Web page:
The Mod | “The Making of Christian Morality: Reading Paul in Ancient and Modern Contexts” by David G. Horrell

Tuesday, 16 Jul 2019 | 7/16/2019 | Staff
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This work is a collection of essays written over the past two decades by the prominent British New Testament scholar, David Horrell. In the not-so-distant past, mainstream scholars typically tried to study the New Testament merely in an objective, historical way. More recently, many of these scholars have shown renewed interest in how biblical texts may inform contemporary theological and ethical issues. Horrell writes as part of this latter movement. The book’s essays cover a wide range of topics related to the Pauline epistles. In Horrell’s own words, the three Parts of the book move “from the concrete social circumstances in which the earliest [Christian] communities gathered, through studies of Paul’s ethics, to the contemporary appropriation of the Pauline writings…” (xiii).

It is worth mentioning up front that although each chapter on its own is coherent, the essays do not come together very well to constitute a unified and coherent book. Near the beginning of the volume, Horrell admits that there are “a few points of overlap” (xiii) among the essays. This is an understatement—many discussions and comments that appear one place in the book are repeated elsewhere. Horrell decided not to eliminate the repetitiveness because he wished to uphold the integrity of the individual essays. The essays also contain a number of sections that repeat material from other books Horrell has written. Having read his work Solidarity and Difference (2d ed., 2015) shortly before reading the present volume, I noticed many strikingly similar discussions between the two. It is obviously within the author’s (and publisher’s) discretion to construct a book with this internally and externally repetitive material, but potential readers should be aware of this.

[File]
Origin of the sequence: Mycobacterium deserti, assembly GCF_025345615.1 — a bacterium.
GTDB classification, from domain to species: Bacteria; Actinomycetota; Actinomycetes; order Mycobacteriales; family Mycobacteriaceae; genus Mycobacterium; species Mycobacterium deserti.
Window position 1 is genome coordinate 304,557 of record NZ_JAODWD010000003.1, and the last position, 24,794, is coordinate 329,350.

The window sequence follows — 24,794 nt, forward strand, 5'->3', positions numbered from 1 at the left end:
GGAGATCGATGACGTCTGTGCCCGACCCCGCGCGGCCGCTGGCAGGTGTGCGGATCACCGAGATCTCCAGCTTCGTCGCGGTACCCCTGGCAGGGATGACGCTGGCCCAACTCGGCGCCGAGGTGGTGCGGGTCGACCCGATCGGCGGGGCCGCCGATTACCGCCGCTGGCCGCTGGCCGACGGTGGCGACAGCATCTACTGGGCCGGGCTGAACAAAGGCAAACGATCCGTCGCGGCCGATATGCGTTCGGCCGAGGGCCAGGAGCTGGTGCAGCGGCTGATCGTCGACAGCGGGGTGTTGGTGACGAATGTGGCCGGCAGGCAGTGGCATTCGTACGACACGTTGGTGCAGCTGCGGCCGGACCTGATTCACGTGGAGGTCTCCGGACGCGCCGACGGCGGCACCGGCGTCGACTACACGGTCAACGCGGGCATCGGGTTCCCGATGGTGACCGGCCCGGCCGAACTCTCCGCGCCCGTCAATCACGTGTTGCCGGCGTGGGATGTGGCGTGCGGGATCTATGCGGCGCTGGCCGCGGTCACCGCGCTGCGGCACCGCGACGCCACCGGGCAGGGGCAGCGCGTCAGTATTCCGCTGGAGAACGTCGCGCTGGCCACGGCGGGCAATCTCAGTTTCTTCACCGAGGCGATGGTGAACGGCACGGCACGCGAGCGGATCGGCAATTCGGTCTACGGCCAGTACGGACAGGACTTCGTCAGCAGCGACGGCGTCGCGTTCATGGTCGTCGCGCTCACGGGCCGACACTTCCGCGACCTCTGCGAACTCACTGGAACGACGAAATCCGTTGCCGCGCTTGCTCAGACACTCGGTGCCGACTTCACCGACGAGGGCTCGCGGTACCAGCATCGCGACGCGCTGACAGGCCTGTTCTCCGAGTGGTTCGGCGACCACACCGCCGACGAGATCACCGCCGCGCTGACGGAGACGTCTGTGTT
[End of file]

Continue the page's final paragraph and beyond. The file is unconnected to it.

Part - Chapters - Deals - Context - Churches

Part I (chapters 1-4) deals with the “sociohistorical context” of the early Christian churches and their surrounding communities. These essays engage scholarly debates that aren’t on...
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